The next step is where I see lots of untrained research practitioners flounder. By now, you’ll have a great set of user data to design with. But data alone is abstract, nebulous, and decontextualized. You need shorthand to communicate your ideas about user needs succinctly. It is important that the rest of your team feels empowered to 1) understand the problems of your user and 2) imagine/create solutions to address these problems.
The reason why this juncture in the project is so critical is that it sets the stage for all of the work that follows it. If there is misinterpretation, you’ll fall into traps like 1) building too literally to the ‘user-need’ spec and missing opportunities for creative improvisation or 2) failing to prioritize appropriately and building the wrong things first and expending any remaining “energy in the developer fuel tank”.
One common approach is to create a geometric “average” of the types of people that you are trying to build for. It’s a well known process called creating ‘personas’. These are representations of characteristics of a person in a nice, tidy package. It allows you keep in your mind an abstraction that there exists a ‘certain’ individual that behaves in ‘certain’ ways, and has a ‘certain’ set of needs. The problem with personas alone is that most of the nuanced and fertile stories that you’ve heard in talking to all of those sales people gets lost along the way. Let’s say a salesperson that you were conversing with discussed how he/she missed a deal because he/she didn’t have access to an important purchase order revision at the Cleveland airport on the last day of a quarter before a clients budget closed and on top of that, this individual’s phone battery was at 5%. No matter how hard you try, even the most well developed personas couldn’t capture this level of pain with any precision.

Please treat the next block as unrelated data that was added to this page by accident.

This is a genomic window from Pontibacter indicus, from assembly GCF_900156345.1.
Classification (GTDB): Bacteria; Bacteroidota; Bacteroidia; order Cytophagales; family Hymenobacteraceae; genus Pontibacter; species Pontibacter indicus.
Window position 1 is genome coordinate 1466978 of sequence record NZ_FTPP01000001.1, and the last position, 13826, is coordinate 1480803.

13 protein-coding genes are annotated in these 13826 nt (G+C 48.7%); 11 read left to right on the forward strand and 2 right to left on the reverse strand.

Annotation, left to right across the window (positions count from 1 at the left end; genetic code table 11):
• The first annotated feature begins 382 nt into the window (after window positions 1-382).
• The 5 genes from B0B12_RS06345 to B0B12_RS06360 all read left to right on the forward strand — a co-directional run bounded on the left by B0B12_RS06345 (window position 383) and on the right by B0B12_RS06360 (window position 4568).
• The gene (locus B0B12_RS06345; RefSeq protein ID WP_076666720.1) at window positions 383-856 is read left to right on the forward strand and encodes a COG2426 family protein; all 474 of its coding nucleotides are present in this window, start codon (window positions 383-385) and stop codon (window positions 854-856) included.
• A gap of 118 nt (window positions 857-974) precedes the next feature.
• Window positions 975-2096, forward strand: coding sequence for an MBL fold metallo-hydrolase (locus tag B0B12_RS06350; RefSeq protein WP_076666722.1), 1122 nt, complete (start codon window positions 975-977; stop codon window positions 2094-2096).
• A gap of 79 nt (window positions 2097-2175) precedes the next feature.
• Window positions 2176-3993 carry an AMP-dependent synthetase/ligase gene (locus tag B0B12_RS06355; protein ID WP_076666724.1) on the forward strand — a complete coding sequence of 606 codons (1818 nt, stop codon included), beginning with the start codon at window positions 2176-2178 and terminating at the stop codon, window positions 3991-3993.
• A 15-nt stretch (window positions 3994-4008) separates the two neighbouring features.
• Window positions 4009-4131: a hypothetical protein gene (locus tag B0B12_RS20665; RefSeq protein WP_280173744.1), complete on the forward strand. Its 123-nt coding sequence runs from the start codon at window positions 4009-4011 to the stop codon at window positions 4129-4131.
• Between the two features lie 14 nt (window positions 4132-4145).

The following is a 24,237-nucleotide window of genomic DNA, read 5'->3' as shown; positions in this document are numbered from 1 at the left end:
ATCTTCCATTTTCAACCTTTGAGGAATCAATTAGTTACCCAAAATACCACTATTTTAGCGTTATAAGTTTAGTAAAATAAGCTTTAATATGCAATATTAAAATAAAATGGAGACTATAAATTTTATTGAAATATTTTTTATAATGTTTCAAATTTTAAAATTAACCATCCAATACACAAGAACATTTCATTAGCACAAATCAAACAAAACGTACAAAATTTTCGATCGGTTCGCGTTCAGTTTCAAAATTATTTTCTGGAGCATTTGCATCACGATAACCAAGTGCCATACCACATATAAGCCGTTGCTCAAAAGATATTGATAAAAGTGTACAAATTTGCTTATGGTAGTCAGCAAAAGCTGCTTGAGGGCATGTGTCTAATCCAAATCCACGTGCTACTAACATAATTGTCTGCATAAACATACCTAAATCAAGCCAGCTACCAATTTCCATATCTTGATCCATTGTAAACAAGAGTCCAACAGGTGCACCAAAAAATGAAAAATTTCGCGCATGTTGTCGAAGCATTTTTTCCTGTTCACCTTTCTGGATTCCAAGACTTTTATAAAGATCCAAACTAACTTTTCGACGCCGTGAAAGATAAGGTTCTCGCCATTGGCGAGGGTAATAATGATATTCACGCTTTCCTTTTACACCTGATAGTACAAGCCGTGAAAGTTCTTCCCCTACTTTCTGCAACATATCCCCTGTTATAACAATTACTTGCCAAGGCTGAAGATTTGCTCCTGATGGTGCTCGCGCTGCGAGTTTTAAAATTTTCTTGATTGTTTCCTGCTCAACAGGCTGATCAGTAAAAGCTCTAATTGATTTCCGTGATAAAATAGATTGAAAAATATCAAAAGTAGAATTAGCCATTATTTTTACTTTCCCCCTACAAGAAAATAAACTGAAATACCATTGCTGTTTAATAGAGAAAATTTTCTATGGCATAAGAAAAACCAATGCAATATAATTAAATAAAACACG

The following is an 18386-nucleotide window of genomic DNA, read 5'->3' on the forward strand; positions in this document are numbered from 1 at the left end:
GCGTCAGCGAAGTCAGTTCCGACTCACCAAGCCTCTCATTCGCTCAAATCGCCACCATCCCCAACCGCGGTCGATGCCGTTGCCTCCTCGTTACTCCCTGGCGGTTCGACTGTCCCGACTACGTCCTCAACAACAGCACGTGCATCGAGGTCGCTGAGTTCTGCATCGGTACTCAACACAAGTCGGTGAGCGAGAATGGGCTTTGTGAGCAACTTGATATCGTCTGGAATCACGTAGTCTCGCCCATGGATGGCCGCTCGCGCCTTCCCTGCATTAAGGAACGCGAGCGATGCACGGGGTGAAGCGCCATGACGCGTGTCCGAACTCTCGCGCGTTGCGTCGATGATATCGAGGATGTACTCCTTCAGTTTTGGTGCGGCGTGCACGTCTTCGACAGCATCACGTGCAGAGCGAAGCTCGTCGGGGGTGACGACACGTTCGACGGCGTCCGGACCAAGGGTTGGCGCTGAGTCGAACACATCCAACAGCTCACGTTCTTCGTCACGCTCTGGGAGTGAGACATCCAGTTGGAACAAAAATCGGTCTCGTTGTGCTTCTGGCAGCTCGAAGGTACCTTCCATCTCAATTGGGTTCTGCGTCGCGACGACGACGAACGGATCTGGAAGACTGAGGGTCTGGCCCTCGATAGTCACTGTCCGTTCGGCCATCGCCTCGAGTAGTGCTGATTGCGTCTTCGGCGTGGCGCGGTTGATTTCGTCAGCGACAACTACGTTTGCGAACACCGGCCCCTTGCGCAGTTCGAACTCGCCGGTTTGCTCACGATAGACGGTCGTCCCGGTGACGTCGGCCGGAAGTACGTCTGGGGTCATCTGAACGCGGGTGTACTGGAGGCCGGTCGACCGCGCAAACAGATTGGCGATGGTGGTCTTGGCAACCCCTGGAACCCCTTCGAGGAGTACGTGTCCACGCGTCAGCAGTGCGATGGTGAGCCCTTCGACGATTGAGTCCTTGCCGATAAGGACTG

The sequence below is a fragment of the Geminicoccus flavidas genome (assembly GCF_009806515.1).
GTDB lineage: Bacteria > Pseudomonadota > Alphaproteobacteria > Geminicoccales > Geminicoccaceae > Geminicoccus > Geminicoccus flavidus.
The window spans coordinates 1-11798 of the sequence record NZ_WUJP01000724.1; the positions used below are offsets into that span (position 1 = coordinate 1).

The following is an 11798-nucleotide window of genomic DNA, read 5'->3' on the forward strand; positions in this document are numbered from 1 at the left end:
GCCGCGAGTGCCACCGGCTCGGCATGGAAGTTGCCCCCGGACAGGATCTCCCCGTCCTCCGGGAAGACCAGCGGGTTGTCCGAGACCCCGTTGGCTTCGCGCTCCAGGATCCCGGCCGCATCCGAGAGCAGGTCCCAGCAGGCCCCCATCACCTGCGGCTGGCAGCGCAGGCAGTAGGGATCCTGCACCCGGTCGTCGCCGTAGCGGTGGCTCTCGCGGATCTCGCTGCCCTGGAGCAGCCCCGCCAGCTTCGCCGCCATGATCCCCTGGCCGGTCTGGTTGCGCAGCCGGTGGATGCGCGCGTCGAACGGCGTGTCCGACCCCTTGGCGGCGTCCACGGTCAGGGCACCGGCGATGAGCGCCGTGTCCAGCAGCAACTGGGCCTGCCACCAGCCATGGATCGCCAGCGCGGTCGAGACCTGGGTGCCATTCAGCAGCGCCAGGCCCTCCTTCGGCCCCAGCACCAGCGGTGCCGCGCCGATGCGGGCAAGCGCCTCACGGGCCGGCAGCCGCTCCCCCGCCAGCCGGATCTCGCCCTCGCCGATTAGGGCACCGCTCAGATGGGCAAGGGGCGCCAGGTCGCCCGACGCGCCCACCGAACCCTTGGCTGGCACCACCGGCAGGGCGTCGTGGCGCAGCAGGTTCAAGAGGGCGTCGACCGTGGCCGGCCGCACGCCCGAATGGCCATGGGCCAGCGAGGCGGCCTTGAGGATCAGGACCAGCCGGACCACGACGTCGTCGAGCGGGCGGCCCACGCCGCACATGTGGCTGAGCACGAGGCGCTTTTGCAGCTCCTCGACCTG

Although personas are frequently utilized and can be valuable tools to understand your users, they have their shortcomings. Stay tuned here and follow @AshBhoopathy to learn other more effective techniques at communicating what you’ve learned.